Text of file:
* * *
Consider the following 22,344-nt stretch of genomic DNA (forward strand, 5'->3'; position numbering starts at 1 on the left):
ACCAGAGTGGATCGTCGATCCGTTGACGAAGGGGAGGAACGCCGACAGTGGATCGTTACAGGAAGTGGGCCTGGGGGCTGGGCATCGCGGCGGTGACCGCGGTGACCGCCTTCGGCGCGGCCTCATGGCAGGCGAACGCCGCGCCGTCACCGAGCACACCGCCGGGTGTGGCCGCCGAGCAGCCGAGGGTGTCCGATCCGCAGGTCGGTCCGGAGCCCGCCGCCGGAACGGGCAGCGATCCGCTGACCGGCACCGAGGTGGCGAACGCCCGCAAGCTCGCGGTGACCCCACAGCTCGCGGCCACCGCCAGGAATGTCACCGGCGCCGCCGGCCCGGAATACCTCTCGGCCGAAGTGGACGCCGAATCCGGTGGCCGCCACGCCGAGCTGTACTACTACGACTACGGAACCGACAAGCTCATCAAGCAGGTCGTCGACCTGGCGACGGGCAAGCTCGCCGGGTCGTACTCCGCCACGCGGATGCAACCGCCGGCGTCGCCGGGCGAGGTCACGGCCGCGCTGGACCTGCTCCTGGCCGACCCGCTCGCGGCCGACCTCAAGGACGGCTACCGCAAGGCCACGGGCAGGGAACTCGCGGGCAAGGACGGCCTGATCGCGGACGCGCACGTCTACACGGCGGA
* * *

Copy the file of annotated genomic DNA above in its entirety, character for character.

Consider the following 22,344-nt stretch of genomic DNA (forward strand, 5'->3'; position numbering starts at 1 on the left):
ACCAGAGTGGATCGTCGATCCGTTGACGAAGGGGAGGAACGCCGACAGTGGATCGTTACAGGAAGTGGGCCTGGGGGCTGGGCATCGCGGCGGTGACCGCGGTGACCGCCTTCGGCGCGGCCTCATGGCAGGCGAACGCCGCGCCGTCACCGAGCACACCGCCGGGTGTGGCCGCCGAGCAGCCGAGGGTGTCCGATCCGCAGGTCGGTCCGGAGCCCGCCGCCGGAACGGGCAGCGATCCGCTGACCGGCACCGAGGTGGCGAACGCCCGCAAGCTCGCGGTGACCCCACAGCTCGCGGCCACCGCCAGGAATGTCACCGGCGCCGCCGGCCCGGAATACCTCTCGGCCGAAGTGGACGCCGAATCCGGTGGCCGCCACGCCGAGCTGTACTACTACGACTACGGAACCGACAAGCTCATCAAGCAGGTCGTCGACCTGGCGACGGGCAAGCTCGCCGGGTCGTACTCCGCCACGCGGATGCAACCGCCGGCGTCGCCGGGCGAGGTCACGGCCGCGCTGGACCTGCTCCTGGCCGACCCGCTCGCGGCCGACCTCAAGGACGGCTACCGCAAGGCCACGGGCAGGGAACTCGCGGGCAAGGACGGCCTGATCGCGGACGCGCACGTCTACACGGCGGA